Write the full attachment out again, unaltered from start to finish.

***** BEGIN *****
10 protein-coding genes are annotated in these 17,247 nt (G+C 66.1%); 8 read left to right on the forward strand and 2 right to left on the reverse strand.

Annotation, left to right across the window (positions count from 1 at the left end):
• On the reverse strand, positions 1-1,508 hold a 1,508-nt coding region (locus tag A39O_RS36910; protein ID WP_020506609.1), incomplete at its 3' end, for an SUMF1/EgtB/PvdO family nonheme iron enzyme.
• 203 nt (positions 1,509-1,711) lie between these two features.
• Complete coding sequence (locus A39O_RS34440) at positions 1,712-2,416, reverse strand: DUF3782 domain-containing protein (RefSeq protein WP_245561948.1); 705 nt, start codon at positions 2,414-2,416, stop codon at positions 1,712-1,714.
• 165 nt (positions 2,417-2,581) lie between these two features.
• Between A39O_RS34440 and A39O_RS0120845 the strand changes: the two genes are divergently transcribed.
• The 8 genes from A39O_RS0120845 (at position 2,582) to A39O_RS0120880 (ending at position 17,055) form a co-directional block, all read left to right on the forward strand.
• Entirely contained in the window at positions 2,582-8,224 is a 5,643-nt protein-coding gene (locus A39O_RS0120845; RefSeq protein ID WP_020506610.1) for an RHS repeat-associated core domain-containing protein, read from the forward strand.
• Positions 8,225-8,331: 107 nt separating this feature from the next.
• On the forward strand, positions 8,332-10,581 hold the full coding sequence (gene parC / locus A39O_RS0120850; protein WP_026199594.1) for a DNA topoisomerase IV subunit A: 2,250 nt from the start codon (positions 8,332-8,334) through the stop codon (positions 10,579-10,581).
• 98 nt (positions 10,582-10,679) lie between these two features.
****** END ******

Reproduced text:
10 protein-coding genes are annotated in these 17,247 nt (G+C 66.1%); 8 read left to right on the forward strand and 2 right to left on the reverse strand.

Annotation, left to right across the window (positions count from 1 at the left end):
• On the reverse strand, positions 1-1,508 hold a 1,508-nt coding region (locus tag A39O_RS36910; protein ID WP_020506609.1), incomplete at its 3' end, for an SUMF1/EgtB/PvdO family nonheme iron enzyme.
• 203 nt (positions 1,509-1,711) lie between these two features.
• Complete coding sequence (locus A39O_RS34440) at positions 1,712-2,416, reverse strand: DUF3782 domain-containing protein (RefSeq protein WP_245561948.1); 705 nt, start codon at positions 2,414-2,416, stop codon at positions 1,712-1,714.
• 165 nt (positions 2,417-2,581) lie between these two features.
• Between A39O_RS34440 and A39O_RS0120845 the strand changes: the two genes are divergently transcribed.
• The 8 genes from A39O_RS0120845 (at position 2,582) to A39O_RS0120880 (ending at position 17,055) form a co-directional block, all read left to right on the forward strand.
• Entirely contained in the window at positions 2,582-8,224 is a 5,643-nt protein-coding gene (locus A39O_RS0120845; RefSeq protein ID WP_020506610.1) for an RHS repeat-associated core domain-containing protein, read from the forward strand.
• Positions 8,225-8,331: 107 nt separating this feature from the next.
• On the forward strand, positions 8,332-10,581 hold the full coding sequence (gene parC / locus A39O_RS0120850; protein WP_026199594.1) for a DNA topoisomerase IV subunit A: 2,250 nt from the start codon (positions 8,332-8,334) through the stop codon (positions 10,579-10,581).
• 98 nt (positions 10,582-10,679) lie between these two features.